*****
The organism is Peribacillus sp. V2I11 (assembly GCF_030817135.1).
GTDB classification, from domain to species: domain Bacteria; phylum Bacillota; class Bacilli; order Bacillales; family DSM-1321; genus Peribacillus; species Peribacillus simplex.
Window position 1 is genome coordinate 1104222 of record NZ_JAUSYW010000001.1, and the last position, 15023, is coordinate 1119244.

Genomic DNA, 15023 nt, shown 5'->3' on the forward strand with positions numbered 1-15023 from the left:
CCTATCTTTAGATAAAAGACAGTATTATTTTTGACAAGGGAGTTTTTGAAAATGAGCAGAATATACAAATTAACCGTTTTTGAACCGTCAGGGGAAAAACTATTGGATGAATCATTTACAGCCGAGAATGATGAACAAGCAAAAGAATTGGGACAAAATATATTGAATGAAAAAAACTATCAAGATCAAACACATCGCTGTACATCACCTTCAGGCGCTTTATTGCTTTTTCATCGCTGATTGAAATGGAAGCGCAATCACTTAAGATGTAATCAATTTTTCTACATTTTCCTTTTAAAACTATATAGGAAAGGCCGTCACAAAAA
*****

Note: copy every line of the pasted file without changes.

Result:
The organism is Peribacillus sp. V2I11 (assembly GCF_030817135.1).
GTDB classification, from domain to species: domain Bacteria; phylum Bacillota; class Bacilli; order Bacillales; family DSM-1321; genus Peribacillus; species Peribacillus simplex.
Window position 1 is genome coordinate 1104222 of record NZ_JAUSYW010000001.1, and the last position, 15023, is coordinate 1119244.

Genomic DNA, 15023 nt, shown 5'->3' on the forward strand with positions numbered 1-15023 from the left:
CCTATCTTTAGATAAAAGACAGTATTATTTTTGACAAGGGAGTTTTTGAAAATGAGCAGAATATACAAATTAACCGTTTTTGAACCGTCAGGGGAAAAACTATTGGATGAATCATTTACAGCCGAGAATGATGAACAAGCAAAAGAATTGGGACAAAATATATTGAATGAAAAAAACTATCAAGATCAAACACATCGCTGTACATCACCTTCAGGCGCTTTATTGCTTTTTCATCGCTGATTGAAATGGAAGCGCAATCACTTAAGATGTAATCAATTTTTCTACATTTTCCTTTTAAAACTATATAGGAAAGGCCGTCACAAAAA